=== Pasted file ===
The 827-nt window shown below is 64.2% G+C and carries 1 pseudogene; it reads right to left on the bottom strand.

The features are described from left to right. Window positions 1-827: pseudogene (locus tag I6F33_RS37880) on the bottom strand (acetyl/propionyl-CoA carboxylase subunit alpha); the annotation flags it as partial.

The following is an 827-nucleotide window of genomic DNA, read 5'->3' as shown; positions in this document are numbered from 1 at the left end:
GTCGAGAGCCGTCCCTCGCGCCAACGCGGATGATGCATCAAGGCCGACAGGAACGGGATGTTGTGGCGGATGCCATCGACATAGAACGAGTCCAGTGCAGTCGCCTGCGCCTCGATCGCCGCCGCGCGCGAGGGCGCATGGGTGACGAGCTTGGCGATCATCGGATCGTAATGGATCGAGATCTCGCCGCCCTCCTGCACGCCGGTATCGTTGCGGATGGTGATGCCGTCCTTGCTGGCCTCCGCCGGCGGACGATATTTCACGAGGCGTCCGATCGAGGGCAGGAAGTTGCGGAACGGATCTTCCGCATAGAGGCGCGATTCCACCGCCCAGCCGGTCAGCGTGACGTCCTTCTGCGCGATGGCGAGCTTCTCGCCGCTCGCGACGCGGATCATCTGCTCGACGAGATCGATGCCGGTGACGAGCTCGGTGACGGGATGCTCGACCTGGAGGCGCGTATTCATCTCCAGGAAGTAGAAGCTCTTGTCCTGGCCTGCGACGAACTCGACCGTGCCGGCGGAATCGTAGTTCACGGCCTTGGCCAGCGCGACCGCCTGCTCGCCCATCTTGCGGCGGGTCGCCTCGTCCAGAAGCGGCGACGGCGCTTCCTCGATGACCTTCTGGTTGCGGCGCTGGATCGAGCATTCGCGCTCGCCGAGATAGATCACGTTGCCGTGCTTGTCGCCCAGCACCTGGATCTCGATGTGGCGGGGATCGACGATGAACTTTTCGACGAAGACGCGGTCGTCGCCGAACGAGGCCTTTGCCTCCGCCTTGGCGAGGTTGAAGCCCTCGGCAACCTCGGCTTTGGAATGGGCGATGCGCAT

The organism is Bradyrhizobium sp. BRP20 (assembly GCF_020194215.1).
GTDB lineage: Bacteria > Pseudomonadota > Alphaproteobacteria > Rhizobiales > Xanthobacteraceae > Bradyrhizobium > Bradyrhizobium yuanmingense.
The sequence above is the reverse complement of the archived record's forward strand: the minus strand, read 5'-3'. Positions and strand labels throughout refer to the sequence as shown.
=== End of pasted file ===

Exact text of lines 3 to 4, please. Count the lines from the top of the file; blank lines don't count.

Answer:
The following is an 827-nucleotide window of genomic DNA, read 5'->3' as shown; positions in this document are numbered from 1 at the left end:
GTCGAGAGCCGTCCCTCGCGCCAACGCGGATGATGCATCAAGGCCGACAGGAACGGGATGTTGTGGCGGATGCCATCGACATAGAACGAGTCCAGTGCAGTCGCCTGCGCCTCGATCGCCGCCGCGCGCGAGGGCGCATGGGTGACGAGCTTGGCGATCATCGGATCGTAATGGATCGAGATCTCGCCGCCCTCCTGCACGCCGGTATCGTTGCGGATGGTGATGCCGTCCTTGCTGGCCTCCGCCGGCGGACGATATTTCACGAGGCGTCCGATCGAGGGCAGGAAGTTGCGGAACGGATCTTCCGCATAGAGGCGCGATTCCACCGCCCAGCCGGTCAGCGTGACGTCCTTCTGCGCGATGGCGAGCTTCTCGCCGCTCGCGACGCGGATCATCTGCTCGACGAGATCGATGCCGGTGACGAGCTCGGTGACGGGATGCTCGACCTGGAGGCGCGTATTCATCTCCAGGAAGTAGAAGCTCTTGTCCTGGCCTGCGACGAACTCGACCGTGCCGGCGGAATCGTAGTTCACGGCCTTGGCCAGCGCGACCGCCTGCTCGCCCATCTTGCGGCGGGTCGCCTCGTCCAGAAGCGGCGACGGCGCTTCCTCGATGACCTTCTGGTTGCGGCGCTGGATCGAGCATTCGCGCTCGCCGAGATAGATCACGTTGCCGTGCTTGTCGCCCAGCACCTGGATCTCGATGTGGCGGGGATCGACGATGAACTTTTCGACGAAGACGCGGTCGTCGCCGAACGAGGCCTTTGCCTCCGCCTTGGCGAGGTTGAAGCCCTCGGCAACCTCGGCTTTGGAATGGGCGATGCGCAT